“And that is why we said that we needed to turn within the region and to create an opportunity where those persons who have money in savings accounts in the region and are receiving 0.0001 per cent might well recognise that there’s an opportunity to get a larger percentage return on interest if they involve themselves in things pertaining to CARICOM development.

“I hope that with the work done by the CARICOM Development Fund and USAID (United States Agency for International Development) that we can get to that stage,” Mottley said.

The Barbados prime minister said that more importantly, she hopes that with the CDF being a shareholder of Afreximbank, there can be innovative ways to tap in the significant amount of savings and liquidity lying dormant in CARICOM.

These savings, she said, are “laying dormant, not receiving proper interest rates and not therefore being able to work for itself particularly in an inflationary environment, such as the one in which we find ourselves today, at the same time, with a development deficit that needs financing”.

She noted that President of Guyana, Irfaan Ali, speaking in the same ceremony, had noted that there is a funding gap of US$4.2 billion in Latin America and the Caribbean as regards attainment of the United Nations Sustainable Development Goals (SDG)by the 2030 target date.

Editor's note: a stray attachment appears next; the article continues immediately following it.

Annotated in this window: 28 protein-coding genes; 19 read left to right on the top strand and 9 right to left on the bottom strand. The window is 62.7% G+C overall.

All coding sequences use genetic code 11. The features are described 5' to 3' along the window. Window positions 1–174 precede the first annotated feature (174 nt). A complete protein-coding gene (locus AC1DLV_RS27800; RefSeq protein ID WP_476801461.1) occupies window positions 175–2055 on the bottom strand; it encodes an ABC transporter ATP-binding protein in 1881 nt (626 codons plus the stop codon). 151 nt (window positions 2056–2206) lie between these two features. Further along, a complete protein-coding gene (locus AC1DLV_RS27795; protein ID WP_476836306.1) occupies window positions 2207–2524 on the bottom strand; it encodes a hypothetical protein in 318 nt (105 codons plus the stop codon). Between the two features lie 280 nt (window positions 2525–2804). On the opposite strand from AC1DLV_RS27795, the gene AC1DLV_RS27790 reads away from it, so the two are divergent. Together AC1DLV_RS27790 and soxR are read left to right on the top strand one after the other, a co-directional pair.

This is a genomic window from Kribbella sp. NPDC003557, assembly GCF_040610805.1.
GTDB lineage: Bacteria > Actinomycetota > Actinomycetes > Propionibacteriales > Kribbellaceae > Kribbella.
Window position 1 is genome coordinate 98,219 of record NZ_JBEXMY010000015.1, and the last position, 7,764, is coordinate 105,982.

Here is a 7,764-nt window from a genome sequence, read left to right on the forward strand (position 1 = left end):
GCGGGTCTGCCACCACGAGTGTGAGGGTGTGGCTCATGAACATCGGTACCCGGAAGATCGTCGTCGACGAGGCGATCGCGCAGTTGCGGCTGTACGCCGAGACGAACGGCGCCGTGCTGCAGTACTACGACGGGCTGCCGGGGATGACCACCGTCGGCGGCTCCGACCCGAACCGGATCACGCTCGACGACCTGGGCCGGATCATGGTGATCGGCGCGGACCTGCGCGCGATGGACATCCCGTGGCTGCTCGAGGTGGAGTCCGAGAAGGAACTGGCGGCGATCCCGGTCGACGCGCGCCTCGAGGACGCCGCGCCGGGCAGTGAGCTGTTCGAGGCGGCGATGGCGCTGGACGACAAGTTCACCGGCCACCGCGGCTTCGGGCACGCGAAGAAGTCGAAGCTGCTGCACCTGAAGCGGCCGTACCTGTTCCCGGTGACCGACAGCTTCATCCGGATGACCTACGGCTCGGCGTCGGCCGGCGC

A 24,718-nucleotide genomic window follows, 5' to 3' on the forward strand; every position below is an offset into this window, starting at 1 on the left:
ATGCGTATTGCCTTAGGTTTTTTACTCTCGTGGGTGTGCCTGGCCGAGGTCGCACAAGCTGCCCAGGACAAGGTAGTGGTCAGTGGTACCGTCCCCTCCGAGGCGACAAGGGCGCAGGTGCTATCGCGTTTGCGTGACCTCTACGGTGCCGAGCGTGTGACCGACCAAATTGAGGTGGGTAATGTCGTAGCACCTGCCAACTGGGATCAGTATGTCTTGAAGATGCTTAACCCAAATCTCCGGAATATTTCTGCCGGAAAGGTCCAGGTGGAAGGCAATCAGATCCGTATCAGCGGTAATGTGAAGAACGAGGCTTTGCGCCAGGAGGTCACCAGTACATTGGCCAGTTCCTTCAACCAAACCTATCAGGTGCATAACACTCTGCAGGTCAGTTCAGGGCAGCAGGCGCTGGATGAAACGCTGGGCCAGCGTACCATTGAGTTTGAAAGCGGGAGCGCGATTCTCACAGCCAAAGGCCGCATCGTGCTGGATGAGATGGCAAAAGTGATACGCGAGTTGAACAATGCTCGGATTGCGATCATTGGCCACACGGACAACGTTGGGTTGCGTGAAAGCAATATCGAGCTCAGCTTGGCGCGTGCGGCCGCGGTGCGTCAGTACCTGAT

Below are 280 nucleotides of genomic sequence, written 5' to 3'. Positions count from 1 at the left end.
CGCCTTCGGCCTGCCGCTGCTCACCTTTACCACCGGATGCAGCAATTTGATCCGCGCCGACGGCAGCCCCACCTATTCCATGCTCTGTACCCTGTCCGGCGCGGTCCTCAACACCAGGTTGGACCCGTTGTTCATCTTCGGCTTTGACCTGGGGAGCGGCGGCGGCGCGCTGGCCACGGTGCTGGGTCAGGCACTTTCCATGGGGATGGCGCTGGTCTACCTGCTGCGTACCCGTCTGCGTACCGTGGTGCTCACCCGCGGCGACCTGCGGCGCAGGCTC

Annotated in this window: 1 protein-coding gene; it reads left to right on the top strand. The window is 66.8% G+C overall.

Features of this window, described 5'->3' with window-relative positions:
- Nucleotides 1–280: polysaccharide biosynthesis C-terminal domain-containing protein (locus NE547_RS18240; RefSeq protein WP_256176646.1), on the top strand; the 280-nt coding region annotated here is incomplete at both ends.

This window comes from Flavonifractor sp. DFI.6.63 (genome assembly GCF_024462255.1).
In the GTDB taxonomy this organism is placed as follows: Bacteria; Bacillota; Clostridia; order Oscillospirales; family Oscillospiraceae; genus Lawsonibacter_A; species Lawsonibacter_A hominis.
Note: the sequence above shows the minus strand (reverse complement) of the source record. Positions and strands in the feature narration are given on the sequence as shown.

“I say to you that one of the reasons why we went to Paris in June of this year was to be able not to discuss planet alone, but planet and people because you may find yourselves winning one battle and losing the other. So I hope therefore that we can move in this direction to deepen the relationship.”

Mottley noted that governors of central banks in CARICOM are scheduled to meet in Jamaica on Wednesday even as a number of CARICOM nations have “have already accepted the wisdom of the Pan-African Payment and Settlement System (PAPSS)”.

The prime minister expressed hope  that the central banks governors will have a fuller discussion, adding “because and  it is appropriate that I say so where we are in the headquarters of CARICOM, the CARICOM multilateral clearing facility was intended to be able to facilitate trade in the region without the hard currency reliance.

“It is as valid today a problem to be resolved as it was decades ago when the CMCF was put in place. And I believe that the Pan African payment settlement system is critical for us to examine because above anything else, we need someone who is prepared to underwrite the trade.

“And effectively, that is what you have done with the PAPPS system in Africa, significantly improving the opportunities of trade within Africa. And we believe the same can be possible here in the Caribbean,” Mottley said.

ACTIF23 is being held under the theme  “Creating a Shared Prosperous Future”, and is convened by Afreximbank and the Government of Guyana.

ACTIF23 focuses on consolidating commercial collaboration between the Caribbean region and Africa, for increased inter-regional trade and investment, building on the successes of the inaugural edition that was held in Barbados, in September 2022.